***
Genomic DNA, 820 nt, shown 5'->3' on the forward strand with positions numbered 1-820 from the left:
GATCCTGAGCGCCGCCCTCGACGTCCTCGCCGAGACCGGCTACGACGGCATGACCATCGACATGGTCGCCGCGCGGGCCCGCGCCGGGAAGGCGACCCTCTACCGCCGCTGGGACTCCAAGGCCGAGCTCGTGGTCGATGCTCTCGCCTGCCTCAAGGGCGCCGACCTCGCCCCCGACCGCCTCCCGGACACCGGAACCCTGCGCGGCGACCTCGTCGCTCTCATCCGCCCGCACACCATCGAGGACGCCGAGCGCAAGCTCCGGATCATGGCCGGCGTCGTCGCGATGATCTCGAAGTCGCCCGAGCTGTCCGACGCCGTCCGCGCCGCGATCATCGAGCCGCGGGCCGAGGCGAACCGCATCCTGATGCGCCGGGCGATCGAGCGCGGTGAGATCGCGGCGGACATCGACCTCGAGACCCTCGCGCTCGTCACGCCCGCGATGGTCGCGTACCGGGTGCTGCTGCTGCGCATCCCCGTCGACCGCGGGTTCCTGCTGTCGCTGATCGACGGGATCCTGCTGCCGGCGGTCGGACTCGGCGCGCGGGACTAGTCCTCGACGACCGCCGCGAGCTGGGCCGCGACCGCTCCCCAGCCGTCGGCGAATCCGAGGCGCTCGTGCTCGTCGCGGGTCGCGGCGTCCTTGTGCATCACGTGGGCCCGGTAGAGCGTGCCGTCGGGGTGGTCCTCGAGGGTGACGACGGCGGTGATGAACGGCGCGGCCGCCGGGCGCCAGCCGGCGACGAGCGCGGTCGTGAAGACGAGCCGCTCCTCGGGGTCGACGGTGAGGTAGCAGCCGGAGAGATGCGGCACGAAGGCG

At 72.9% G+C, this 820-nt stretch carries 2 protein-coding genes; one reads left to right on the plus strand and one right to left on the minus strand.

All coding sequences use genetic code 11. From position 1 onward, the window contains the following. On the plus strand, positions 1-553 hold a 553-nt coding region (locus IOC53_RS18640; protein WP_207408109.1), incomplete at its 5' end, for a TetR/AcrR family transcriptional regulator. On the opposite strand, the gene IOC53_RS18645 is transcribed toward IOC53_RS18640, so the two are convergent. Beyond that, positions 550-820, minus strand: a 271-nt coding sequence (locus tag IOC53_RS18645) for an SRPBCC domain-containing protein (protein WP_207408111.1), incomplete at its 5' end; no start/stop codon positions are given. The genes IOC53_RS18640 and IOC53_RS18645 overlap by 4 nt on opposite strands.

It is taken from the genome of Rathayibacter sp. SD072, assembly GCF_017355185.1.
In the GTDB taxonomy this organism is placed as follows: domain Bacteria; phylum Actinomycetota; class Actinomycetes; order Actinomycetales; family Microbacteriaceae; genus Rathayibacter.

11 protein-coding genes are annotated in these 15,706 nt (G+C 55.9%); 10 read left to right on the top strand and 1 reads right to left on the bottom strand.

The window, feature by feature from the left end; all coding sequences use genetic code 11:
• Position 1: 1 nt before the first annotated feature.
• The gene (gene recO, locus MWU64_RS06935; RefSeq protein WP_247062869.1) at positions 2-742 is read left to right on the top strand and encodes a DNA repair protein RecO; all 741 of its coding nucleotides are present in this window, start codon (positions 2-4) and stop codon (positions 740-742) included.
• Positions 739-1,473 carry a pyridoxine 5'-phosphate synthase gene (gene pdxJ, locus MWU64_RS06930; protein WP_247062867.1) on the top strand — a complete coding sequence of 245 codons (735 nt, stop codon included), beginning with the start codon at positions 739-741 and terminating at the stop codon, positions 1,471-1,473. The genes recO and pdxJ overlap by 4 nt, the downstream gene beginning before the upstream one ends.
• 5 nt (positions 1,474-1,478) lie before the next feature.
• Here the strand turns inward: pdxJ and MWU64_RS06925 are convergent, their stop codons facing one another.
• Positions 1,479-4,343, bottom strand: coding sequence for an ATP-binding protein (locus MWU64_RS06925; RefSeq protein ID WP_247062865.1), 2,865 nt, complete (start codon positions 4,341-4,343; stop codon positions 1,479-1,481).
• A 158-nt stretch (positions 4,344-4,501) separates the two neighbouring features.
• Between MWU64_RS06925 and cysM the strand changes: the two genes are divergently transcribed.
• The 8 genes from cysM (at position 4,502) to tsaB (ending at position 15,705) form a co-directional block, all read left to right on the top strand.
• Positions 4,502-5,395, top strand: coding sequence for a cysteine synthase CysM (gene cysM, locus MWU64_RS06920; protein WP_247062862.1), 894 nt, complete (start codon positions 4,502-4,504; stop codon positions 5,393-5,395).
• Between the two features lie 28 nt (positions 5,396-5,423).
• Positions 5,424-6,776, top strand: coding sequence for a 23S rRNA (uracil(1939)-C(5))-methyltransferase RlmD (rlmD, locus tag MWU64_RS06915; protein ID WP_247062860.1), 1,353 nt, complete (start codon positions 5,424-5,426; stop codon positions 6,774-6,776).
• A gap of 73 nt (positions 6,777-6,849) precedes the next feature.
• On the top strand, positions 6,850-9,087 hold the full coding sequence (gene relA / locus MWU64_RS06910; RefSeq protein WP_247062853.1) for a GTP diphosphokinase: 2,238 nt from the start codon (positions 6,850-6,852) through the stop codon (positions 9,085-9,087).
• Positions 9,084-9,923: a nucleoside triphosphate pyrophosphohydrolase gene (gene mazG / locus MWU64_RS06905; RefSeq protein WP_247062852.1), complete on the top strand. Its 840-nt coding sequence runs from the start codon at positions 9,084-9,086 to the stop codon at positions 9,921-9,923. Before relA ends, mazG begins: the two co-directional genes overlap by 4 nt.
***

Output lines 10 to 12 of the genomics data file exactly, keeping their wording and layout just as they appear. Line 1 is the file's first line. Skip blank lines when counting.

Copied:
• The gene (gene recO, locus MWU64_RS06935; RefSeq protein WP_247062869.1) at positions 2-742 is read left to right on the top strand and encodes a DNA repair protein RecO; all 741 of its coding nucleotides are present in this window, start codon (positions 2-4) and stop codon (positions 740-742) included.
• Positions 739-1,473 carry a pyridoxine 5'-phosphate synthase gene (gene pdxJ, locus MWU64_RS06930; protein WP_247062867.1) on the top strand — a complete coding sequence of 245 codons (735 nt, stop codon included), beginning with the start codon at positions 739-741 and terminating at the stop codon, positions 1,471-1,473. The genes recO and pdxJ overlap by 4 nt, the downstream gene beginning before the upstream one ends.
• 5 nt (positions 1,474-1,478) lie before the next feature.